Skip to comments.Atheists identified as America’s most distrusted minority, according to new U of M study
Posted on 03/22/2006 4:04:11 PM PST by dukeman
MINNEAPOLIS / ST. PAUL-- Americans increasing acceptance of religious diversity doesnt extend to those who dont believe in a god, according to a national survey by researchers in the University of Minnesotas department of sociology.
From a telephone sampling of more than 2,000 households, university researchers found that Americans rate atheists below Muslims, recent immigrants, gays and lesbians and other minority groups in sharing their vision of American society. Atheists are also the minority group most Americans are least willing to allow their children to marry.
Even though atheists are few in number, not formally organized and relatively hard to publicly identify, they are seen as a threat to the American way of life by a large portion of the American public. Atheists, who account for about 3 percent of the U.S. population, offer a glaring exception to the rule of increasing social tolerance over the last 30 years, says Penny Edgell, associate sociology professor and the studys lead researcher.
Edgell also argues that todays atheists play the role that Catholics, Jews and communists have played in the pastthey offer a symbolic moral boundary to membership in American society. It seems most Americans believe that diversity is fine, as long as every one shares a common core of values that make them trustworthyand in America, that core has historically been religious, says Edgell. Many of the studys respondents associated atheism with an array of moral indiscretions ranging from criminal behavior to rampant materialism and cultural elitism.
Edgell believes a fear of moral decline and resulting social disorder is behind the findings. Americans believe they share more than rules and procedures with their fellow citizensthey share an understanding of right and wrong, she said. Our findings seem to rest on a view of atheists as self-interested individuals who are not concerned with the common good.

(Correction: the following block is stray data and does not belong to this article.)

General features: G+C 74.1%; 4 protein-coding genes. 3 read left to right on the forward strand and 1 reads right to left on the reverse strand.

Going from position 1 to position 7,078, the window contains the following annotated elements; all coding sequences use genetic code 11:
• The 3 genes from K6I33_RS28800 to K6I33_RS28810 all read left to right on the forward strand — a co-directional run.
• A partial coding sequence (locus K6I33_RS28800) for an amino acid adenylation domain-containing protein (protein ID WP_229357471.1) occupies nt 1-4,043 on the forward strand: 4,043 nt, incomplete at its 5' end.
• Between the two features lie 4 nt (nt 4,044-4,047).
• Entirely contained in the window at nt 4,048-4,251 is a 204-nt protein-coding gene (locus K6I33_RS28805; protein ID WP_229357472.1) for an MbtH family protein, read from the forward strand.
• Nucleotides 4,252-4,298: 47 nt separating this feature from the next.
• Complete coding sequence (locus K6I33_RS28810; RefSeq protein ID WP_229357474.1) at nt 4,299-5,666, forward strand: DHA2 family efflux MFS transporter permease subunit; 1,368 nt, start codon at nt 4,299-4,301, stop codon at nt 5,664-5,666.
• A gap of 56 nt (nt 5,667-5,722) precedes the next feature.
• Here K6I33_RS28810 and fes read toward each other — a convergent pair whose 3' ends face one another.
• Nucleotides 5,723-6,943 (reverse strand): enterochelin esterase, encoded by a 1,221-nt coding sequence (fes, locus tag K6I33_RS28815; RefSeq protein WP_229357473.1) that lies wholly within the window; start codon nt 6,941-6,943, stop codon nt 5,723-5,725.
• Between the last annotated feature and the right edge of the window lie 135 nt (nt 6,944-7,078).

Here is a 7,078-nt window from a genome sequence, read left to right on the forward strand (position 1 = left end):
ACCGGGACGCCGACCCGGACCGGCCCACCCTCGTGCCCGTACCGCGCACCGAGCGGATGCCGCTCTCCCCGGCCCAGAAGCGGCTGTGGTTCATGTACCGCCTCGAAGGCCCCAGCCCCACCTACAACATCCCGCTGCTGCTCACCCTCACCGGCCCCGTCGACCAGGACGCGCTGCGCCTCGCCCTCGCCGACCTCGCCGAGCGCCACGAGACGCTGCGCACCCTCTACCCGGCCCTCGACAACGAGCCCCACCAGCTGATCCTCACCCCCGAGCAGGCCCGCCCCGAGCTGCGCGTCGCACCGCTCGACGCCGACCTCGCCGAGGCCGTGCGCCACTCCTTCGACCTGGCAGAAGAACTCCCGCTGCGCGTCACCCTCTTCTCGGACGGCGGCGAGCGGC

The researchers also found acceptance or rejection of atheists is related not only to personal religiosity, but also to ones exposure to diversity, education and political orientationwith more educated, East and West Coast Americans more accepting of atheists than their Midwestern counterparts.
The study is co-authored by assistant professor Joseph Gerteis and associate professor Doug Hartmann. Its the first in a series of national studies conducted the American Mosaic Project, a three-year project funded by the Minneapolis-based David Edelstein Family Foundation that looks at race, religion and cultural diversity in the contemporary United States. The study will appear in the April issue of the American Sociological Review.
I don't have a problem with atheists. I have a problem with atheists who have a problem with Christianity.
I think next Thurs. is National Pray For An Atheist Day.
I'm going to strap a bomb to my chest for Darwin, you god-fearing infidels! Muhahahha!. Sarcasm aside, I can understand why. Most atheists are bitter people that would rather use ad-hominem attacks than to use reason to back up their claims.
Great. Now we have another oppressed minority group.
I wouldn't say most atheists are so mean-spirited. Most I know are kind enough.
Agreed. I have a problem with those vocal types.
Snicker. Of course, you don't use ad hominem attacks.
Does this mean I'm entitled to some kind of affirmative action for my persecuted beliefs?
Oddly enough, I only have a problem with Christians who have a problem with atheism. So we should get along just fine :-)
"they are seen as a threat to the American way of life"
Umm, personally, I'd prefer a godless atheist, who, by definition, is *FAR* more likely *not* to blow himself up than a deranged Islamic 'believer' that thinks he's going to his virgins.
Guess I'll have to go find one to hug now...
Atheists would have a better image but for the Newdows amongst their numbers.
Certainly a person who is honest about his disbelief is less trustworthy than an old fashioned hypocrite like Bill Clinton.
I'm an atheist. I speak out of experience.
I know several kind atheists, one being my niece.
I could tell by the ad hominem attack. Self awareness is a good thing. :-)
Get in line! :-)
I'm Anglo-Saxon and I'm still waiting for my reparations payment from the Norman conquest of England in 1066. My ancestors lost a lot of prime real estate....
Interesting book on the topic...the chapters on the leading light of atheism
Don't let the 2.5/5 stars rating fool you. It's a good book by a smart guy.
IIRC, his Oxford office is either in the same building (or next over) from
that of Richard Dawkins.
The Twilight of Atheism : The Rise and Fall of Disbelief in the Modern World
by Alister Mcgrath
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